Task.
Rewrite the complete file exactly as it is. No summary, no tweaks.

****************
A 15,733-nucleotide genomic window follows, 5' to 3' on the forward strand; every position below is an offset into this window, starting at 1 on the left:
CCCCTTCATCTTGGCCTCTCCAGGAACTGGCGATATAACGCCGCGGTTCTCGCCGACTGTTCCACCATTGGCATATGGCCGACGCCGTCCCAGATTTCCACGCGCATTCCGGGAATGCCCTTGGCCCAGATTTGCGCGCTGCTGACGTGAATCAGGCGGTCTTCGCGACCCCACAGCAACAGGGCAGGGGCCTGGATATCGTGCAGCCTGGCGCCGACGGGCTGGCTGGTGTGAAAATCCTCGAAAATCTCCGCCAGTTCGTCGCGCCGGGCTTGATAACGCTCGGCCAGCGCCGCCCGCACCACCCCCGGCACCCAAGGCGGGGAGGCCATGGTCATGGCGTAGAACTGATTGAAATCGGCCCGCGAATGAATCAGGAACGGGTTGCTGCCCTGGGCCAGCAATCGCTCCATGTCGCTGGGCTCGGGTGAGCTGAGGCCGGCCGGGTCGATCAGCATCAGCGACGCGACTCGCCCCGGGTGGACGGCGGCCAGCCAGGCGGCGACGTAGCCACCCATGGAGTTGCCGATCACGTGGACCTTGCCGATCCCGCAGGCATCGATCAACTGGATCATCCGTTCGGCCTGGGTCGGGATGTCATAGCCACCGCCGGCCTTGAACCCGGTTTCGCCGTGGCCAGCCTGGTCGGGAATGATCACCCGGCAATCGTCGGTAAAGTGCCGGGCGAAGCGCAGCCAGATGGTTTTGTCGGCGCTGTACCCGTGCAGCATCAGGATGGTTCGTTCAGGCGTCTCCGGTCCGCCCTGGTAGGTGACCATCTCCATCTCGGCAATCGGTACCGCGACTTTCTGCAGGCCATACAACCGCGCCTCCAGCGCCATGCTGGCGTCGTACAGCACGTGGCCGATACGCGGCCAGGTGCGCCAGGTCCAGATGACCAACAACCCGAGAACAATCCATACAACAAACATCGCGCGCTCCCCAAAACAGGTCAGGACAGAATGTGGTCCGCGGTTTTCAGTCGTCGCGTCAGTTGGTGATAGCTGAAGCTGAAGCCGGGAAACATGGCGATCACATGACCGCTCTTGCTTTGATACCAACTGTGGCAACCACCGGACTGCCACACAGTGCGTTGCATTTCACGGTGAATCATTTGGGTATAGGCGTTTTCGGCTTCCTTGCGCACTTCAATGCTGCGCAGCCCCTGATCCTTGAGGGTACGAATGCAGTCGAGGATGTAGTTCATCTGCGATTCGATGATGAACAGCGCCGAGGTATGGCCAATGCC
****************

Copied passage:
A 15,733-nucleotide genomic window follows, 5' to 3' on the forward strand; every position below is an offset into this window, starting at 1 on the left:
CCCCTTCATCTTGGCCTCTCCAGGAACTGGCGATATAACGCCGCGGTTCTCGCCGACTGTTCCACCATTGGCATATGGCCGACGCCGTCCCAGATTTCCACGCGCATTCCGGGAATGCCCTTGGCCCAGATTTGCGCGCTGCTGACGTGAATCAGGCGGTCTTCGCGACCCCACAGCAACAGGGCAGGGGCCTGGATATCGTGCAGCCTGGCGCCGACGGGCTGGCTGGTGTGAAAATCCTCGAAAATCTCCGCCAGTTCGTCGCGCCGGGCTTGATAACGCTCGGCCAGCGCCGCCCGCACCACCCCCGGCACCCAAGGCGGGGAGGCCATGGTCATGGCGTAGAACTGATTGAAATCGGCCCGCGAATGAATCAGGAACGGGTTGCTGCCCTGGGCCAGCAATCGCTCCATGTCGCTGGGCTCGGGTGAGCTGAGGCCGGCCGGGTCGATCAGCATCAGCGACGCGACTCGCCCCGGGTGGACGGCGGCCAGCCAGGCGGCGACGTAGCCACCCATGGAGTTGCCGATCACGTGGACCTTGCCGATCCCGCAGGCATCGATCAACTGGATCATCCGTTCGGCCTGGGTCGGGATGTCATAGCCACCGCCGGCCTTGAACCCGGTTTCGCCGTGGCCAGCCTGGTCGGGAATGATCACCCGGCAATCGTCGGTAAAGTGCCGGGCGAAGCGCAGCCAGATGGTTTTGTCGGCGCTGTACCCGTGCAGCATCAGGATGGTTCGTTCAGGCGTCTCCGGTCCGCCCTGGTAGGTGACCATCTCCATCTCGGCAATCGGTACCGCGACTTTCTGCAGGCCATACAACCGCGCCTCCAGCGCCATGCTGGCGTCGTACAGCACGTGGCCGATACGCGGCCAGGTGCGCCAGGTCCAGATGACCAACAACCCGAGAACAATCCATACAACAAACATCGCGCGCTCCCCAAAACAGGTCAGGACAGAATGTGGTCCGCGGTTTTCAGTCGTCGCGTCAGTTGGTGATAGCTGAAGCTGAAGCCGGGAAACATGGCGATCACATGACCGCTCTTGCTTTGATACCAACTGTGGCAACCACCGGACTGCCACACAGTGCGTTGCATTTCACGGTGAATCATTTGGGTATAGGCGTTTTCGGCTTCCTTGCGCACTTCAATGCTGCGCAGCCCCTGATCCTTGAGGGTACGAATGCAGTCGAGGATGTAGTTCATCTGCGATTCGATGATGAACAGCGCCGAGGTATGGCCAATGCC